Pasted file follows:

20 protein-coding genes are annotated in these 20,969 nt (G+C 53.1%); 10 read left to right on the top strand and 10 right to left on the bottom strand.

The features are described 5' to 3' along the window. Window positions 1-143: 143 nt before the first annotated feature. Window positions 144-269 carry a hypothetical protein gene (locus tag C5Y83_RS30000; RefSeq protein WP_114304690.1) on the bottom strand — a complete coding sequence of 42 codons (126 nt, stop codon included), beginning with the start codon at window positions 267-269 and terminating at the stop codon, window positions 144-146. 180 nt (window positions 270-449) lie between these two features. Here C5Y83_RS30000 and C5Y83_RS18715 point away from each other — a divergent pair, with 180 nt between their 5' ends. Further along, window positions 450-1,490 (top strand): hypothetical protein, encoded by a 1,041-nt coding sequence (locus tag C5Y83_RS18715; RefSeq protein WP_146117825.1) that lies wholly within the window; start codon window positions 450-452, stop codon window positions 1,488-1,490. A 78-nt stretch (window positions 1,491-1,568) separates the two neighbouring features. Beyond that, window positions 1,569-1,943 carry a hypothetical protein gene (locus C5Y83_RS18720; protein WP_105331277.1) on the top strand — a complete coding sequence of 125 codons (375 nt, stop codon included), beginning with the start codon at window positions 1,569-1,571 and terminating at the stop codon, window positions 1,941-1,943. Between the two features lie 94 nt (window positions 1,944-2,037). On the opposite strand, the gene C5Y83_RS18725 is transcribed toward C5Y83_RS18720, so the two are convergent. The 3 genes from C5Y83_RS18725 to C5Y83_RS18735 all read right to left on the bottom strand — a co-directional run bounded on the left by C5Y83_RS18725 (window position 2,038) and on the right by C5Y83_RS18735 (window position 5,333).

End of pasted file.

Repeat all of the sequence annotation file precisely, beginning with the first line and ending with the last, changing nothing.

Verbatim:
20 protein-coding genes are annotated in these 20,969 nt (G+C 53.1%); 10 read left to right on the top strand and 10 right to left on the bottom strand.

The features are described 5' to 3' along the window. Window positions 1-143: 143 nt before the first annotated feature. Window positions 144-269 carry a hypothetical protein gene (locus tag C5Y83_RS30000; RefSeq protein WP_114304690.1) on the bottom strand — a complete coding sequence of 42 codons (126 nt, stop codon included), beginning with the start codon at window positions 267-269 and terminating at the stop codon, window positions 144-146. 180 nt (window positions 270-449) lie between these two features. Here C5Y83_RS30000 and C5Y83_RS18715 point away from each other — a divergent pair, with 180 nt between their 5' ends. Further along, window positions 450-1,490 (top strand): hypothetical protein, encoded by a 1,041-nt coding sequence (locus tag C5Y83_RS18715; RefSeq protein WP_146117825.1) that lies wholly within the window; start codon window positions 450-452, stop codon window positions 1,488-1,490. A 78-nt stretch (window positions 1,491-1,568) separates the two neighbouring features. Beyond that, window positions 1,569-1,943 carry a hypothetical protein gene (locus C5Y83_RS18720; protein WP_105331277.1) on the top strand — a complete coding sequence of 125 codons (375 nt, stop codon included), beginning with the start codon at window positions 1,569-1,571 and terminating at the stop codon, window positions 1,941-1,943. Between the two features lie 94 nt (window positions 1,944-2,037). On the opposite strand, the gene C5Y83_RS18725 is transcribed toward C5Y83_RS18720, so the two are convergent. The 3 genes from C5Y83_RS18725 to C5Y83_RS18735 all read right to left on the bottom strand — a co-directional run bounded on the left by C5Y83_RS18725 (window position 2,038) and on the right by C5Y83_RS18735 (window position 5,333).